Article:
On Peeling the Onion

I am always humbled when I come across an old journal of mine and read my former epiphanies. Humbled because I cannot believe that whatever new insight I have just had about myself or about the human condition—now, at fifty-three—is in fact not new at all. I knew it—apparently—at eighteen. And then again at, say, twenty-three. Then a bolt of lightning hit in my thirties and I re-arrived at the mind-blowing insight I did not remember having had before. Et cetera.

In fact, even this very insight, about how iterative (read: repetitive?) insight can be, is not new for me. At nineteen, my college roommate (who also happened to be named Hilary, with One L, earning us the nickname of: The Hilarai) and I coined our motto: Live Learn, and Repeat. Apparently, at our tender age, we already found our epiphanies redundant, as we circled the same themes and insights, made the same or similar mistakes, and learned from them anew.

Some generous, compassionate people refer to this syndrome as peeling the onion, providing the image of circling closer and closer to the center with each round. I love that image, and think it’s how we roll as humans.

I have come to believe that we each have certain themes, maybe one or two big whoppers for our lifetime, which thread through most (or all) of our crucial  experiences. Your life theme might show up in the form of being over-extended, of putting everyone on your list before yourself—and the repeated learning you circle is about self-care, learning to prioritize yourself. Or your core life theme may be about belonging, and perhaps you experience situation after situation where you feel alienated, looking to others to include you or exclude you as a measure of your worth—and your learning comes in the form of realizing that you do matter, just as you are, that you already belong.  Your theme might be about the ego, driving you to prove yourself over and over again—and your continued learning may be about shifting from doing into being, and learning to view yourself as Enough whether you are accomplishing something or not. These are some of the popular themes I see in my work as a life coach, but you may have an entirely different theme not mentioned here. My sense is that our themes inter-relate, overlap. We are not islands, experiencing wildly unique life themes; as different as we may be or seem or look or feel on the outside, we are all humans experiencing the human condition, and in that sense have a lot in common on the inside.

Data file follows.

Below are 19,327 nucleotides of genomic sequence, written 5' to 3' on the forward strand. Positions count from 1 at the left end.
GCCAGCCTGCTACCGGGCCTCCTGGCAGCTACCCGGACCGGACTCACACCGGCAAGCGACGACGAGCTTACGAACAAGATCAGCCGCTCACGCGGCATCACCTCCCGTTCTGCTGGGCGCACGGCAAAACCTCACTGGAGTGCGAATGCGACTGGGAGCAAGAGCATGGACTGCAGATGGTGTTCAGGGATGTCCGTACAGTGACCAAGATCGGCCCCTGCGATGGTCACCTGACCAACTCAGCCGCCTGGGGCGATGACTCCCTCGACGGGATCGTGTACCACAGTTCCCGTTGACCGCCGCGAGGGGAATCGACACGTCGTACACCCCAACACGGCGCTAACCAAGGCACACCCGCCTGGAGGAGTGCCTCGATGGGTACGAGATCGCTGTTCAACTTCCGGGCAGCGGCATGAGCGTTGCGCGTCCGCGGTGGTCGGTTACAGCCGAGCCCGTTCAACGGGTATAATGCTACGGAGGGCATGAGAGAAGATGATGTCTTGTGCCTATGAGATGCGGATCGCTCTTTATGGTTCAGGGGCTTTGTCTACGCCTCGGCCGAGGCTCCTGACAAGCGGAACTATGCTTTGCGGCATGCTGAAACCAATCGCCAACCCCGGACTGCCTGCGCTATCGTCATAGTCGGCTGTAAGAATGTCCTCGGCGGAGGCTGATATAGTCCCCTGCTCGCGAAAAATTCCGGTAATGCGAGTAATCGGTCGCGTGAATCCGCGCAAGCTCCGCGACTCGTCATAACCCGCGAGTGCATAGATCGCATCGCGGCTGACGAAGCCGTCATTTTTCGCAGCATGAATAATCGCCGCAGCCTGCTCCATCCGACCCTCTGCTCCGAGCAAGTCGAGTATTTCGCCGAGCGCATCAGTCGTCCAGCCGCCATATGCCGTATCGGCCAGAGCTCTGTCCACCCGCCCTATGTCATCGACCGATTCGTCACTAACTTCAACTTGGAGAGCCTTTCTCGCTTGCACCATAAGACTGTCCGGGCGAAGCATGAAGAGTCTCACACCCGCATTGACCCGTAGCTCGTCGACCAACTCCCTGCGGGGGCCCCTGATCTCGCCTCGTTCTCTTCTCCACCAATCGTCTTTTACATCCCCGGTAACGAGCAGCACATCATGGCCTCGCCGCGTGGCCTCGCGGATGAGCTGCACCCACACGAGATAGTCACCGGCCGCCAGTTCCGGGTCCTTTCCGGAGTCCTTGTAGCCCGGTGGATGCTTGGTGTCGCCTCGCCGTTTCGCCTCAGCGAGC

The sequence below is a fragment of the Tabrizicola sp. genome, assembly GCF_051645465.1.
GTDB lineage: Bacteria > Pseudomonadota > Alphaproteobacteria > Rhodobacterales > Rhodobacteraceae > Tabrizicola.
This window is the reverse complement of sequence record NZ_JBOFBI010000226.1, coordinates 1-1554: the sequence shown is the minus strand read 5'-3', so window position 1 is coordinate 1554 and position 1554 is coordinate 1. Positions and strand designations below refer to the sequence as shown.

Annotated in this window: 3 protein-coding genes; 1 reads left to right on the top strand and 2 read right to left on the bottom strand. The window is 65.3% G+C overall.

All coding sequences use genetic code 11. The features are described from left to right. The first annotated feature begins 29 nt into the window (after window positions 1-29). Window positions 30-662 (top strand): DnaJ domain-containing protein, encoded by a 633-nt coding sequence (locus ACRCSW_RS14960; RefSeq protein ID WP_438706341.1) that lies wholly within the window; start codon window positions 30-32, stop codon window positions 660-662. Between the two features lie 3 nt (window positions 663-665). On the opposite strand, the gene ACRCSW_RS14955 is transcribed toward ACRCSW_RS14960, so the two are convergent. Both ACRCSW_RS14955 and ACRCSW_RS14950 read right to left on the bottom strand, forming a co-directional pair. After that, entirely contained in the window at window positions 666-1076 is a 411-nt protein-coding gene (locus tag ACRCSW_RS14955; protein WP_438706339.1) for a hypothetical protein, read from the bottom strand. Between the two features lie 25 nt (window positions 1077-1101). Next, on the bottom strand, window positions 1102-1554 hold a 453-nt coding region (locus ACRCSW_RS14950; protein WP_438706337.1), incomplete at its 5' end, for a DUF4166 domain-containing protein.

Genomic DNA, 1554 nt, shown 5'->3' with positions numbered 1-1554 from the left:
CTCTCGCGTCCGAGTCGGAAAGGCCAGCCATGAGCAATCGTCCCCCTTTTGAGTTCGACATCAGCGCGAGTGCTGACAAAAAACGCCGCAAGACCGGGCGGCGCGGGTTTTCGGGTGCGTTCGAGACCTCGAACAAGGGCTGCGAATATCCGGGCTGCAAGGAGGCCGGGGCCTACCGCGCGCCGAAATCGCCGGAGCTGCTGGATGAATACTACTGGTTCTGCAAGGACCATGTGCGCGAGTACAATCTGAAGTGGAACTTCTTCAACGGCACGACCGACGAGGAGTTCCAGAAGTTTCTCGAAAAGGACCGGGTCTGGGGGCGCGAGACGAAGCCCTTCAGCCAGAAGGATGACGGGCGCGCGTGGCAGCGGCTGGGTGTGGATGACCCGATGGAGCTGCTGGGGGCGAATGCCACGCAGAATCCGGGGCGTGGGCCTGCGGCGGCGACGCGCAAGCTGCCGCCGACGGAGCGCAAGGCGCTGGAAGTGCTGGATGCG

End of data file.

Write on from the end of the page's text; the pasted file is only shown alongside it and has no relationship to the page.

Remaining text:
An insight does not have to be new to feel like it is—to provide fresh inspiration, motivation, awareness, grist. And along with this comes the invitation to forgive ourselves for making what feel like the same mistakes again and again, or falling into the same bad habits, the same pain, which may feel like the same rut. Doing this does not necessarily mean we are getting nowhere. We may just be peeling the onion. Gaining new awareness as we circle closer and closer to center.



On Pause



I put the pause in menopause.

I don’t claim to be the only one: the word has that syllable in it for a reason.

Menopause is a developmental phase that has been around (I’m guessing?) since Eve. At a certain point, the hormones that buoy life force, tank. My brother-in-law says this doesn’t happen to women only. He and countless men experience andropause, also called viropause, which is known as the male menopause. It’s no accident that all these terms contain “pause.”

It’s time to pause. In other words, chill the f*ck out.